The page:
The Altai mountains are divided between Russia, Mongolia, China and northern Kazakhstan. It’s a glorious place to be, desolate and bucolic all at once, with natural life undisturbed by the people that live in these mountains. For once, the word epic is really in its place when describing the Altai mountains. Some of the panoramas are breath-taking. The whole place breathes peace and quiet.
Some flowers have only recently been described, and it is home to large animals such as bear, maral deer, red wolf, sable and elk. Roaming the Kazakh Altai is a feast for the tastebuds as well: the forests in summer display an abundance of musrooms and berries ripe for the picking, and the Altai beekeepers produce the best honey in the country. In short, it’s where you need to be.
Hiking is a great way to experience Altai. Trekking can be as easy or as hard as you want it to be. There are peaks over 4000m for adventurous souls and gentle-sloped mid-mountain meadows for nature lovers, but you can also wander from village to village, challenge men to a wood-chopping contest or flatter ladies with compliments on their cooking skills.
The most famous parts of the Altai are in the east, but that does not mean the rest is not of interest. The Katon Karagay valley has many side valleys you can explore, and it gradually narrows into the ascent of legendary Mount Belukha and the lake and hot springs around Rachmanov springs, and the beauty of Lake Markakol the main attractions.
Border zone permit
One problem with trekking in Altai is the border zone permit. A few of the most stunning attractions of the Kazakh Altai, like Lake Markakol and Rachmanov springs, are in a border area with China deemed sensitive by the government. It isn’t a terrible process, but you need to start in advance.
The restricted area where you need a permit is not that big, so if you can’t afford the extra time and effort involved in getting a permit, there is still plenty of landscape left to explore.
Mount Burkitaul (3373 m), 18 km southwest of the town of Katon, is popular with mountaineers for its beautiful pyramid shape. At the base of the mountain are large stands of birch teeming with mushrooms, but higher up, it’s classic, stark taiga forest. Burkitaul can best be reached from the village of Topkayin.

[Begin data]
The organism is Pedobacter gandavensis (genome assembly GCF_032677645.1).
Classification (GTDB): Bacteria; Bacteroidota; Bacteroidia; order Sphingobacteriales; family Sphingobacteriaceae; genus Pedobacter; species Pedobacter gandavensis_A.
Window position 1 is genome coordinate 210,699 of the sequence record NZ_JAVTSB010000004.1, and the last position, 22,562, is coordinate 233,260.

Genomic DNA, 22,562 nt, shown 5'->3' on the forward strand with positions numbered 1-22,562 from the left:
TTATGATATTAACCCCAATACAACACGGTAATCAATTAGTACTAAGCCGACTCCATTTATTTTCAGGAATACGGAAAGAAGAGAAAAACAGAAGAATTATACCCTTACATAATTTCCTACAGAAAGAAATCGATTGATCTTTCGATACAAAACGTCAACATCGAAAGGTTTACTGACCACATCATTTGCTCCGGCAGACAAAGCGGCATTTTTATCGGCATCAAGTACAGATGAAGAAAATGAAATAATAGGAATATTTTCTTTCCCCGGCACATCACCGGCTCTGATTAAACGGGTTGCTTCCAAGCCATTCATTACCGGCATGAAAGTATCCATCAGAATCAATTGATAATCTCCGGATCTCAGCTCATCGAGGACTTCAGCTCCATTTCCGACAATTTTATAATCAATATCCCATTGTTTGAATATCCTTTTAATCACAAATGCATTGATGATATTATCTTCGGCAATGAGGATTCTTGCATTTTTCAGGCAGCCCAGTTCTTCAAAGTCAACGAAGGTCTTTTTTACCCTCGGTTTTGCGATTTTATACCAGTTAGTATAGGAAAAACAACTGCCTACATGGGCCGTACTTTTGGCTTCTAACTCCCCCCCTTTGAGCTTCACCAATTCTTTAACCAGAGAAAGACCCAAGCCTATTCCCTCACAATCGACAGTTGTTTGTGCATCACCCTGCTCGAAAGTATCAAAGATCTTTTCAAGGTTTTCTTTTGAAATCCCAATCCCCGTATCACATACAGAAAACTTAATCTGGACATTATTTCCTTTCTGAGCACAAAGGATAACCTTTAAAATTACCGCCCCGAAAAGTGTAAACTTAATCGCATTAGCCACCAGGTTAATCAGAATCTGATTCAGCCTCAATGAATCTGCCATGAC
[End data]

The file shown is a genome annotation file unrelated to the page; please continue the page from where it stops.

Belukha and Rachmanov Springs
Climbing Belukha is for real mountaineers, but hiking to the foot of the mountain, the cascade and the upper base camp is within everyone’s grasp. A good base for tours on foot is Kokkol, a ghost town built under a thundering cascade in the 1930’s to mine for quartz, wolframite and molybdenum. From Kokkol, it takes 2 days to hike to Rachmanov springs.
At Rachmanov springs, the hiking possibilities are endless. Lots of bears, though, but also beautiful alpine meadows, taiga, waterfalls, plant life, granite architecture, etc.
Beyond Katon Karagay valley
Connecting Katon and West Altai is possible. Real explorers can start from Turgusun, wherefrom the road leads north to an old Old Believers village called Kutikha, and onwards to a protected zone called Nizheturgusunk. From there, you can hike to the Black Knot area.
Similarly, connecting Katon Karagai valley with Lake Markakol is possible. It’s a 2-day hike along the Austrian Road, with possibly some difficult wading.
It took us some time to find reliable partners in this part of Kazakhstan, but we can now organize almost any kind of transport, organised trek or permit in Altai. Small jaunts and homestays or long 2 or 3-week treks deep into the woods.
Kazakhstan’s Altai is a remote place. As you travel deeper into the mountains, people, houses, roads and Starbucks franchises disappear from your sight, then from your mind. So make sure to prepare adequately.
Altai is a surprisingly rainy place. Besides the unpredictable weather common to all mountain ranges, parts of Altai are the rainiest bits of the entire Former Soviet Union. Expect rain. Also remember, this is Siberia: summers are short.
Bears are common once you are off the beaten track, and mosquitoes are a real nuisance in summertime. In winter, hiking is for bad-ass explorers only; skiing in Altai, on the other hand, is excellent, if you are an advanced skier.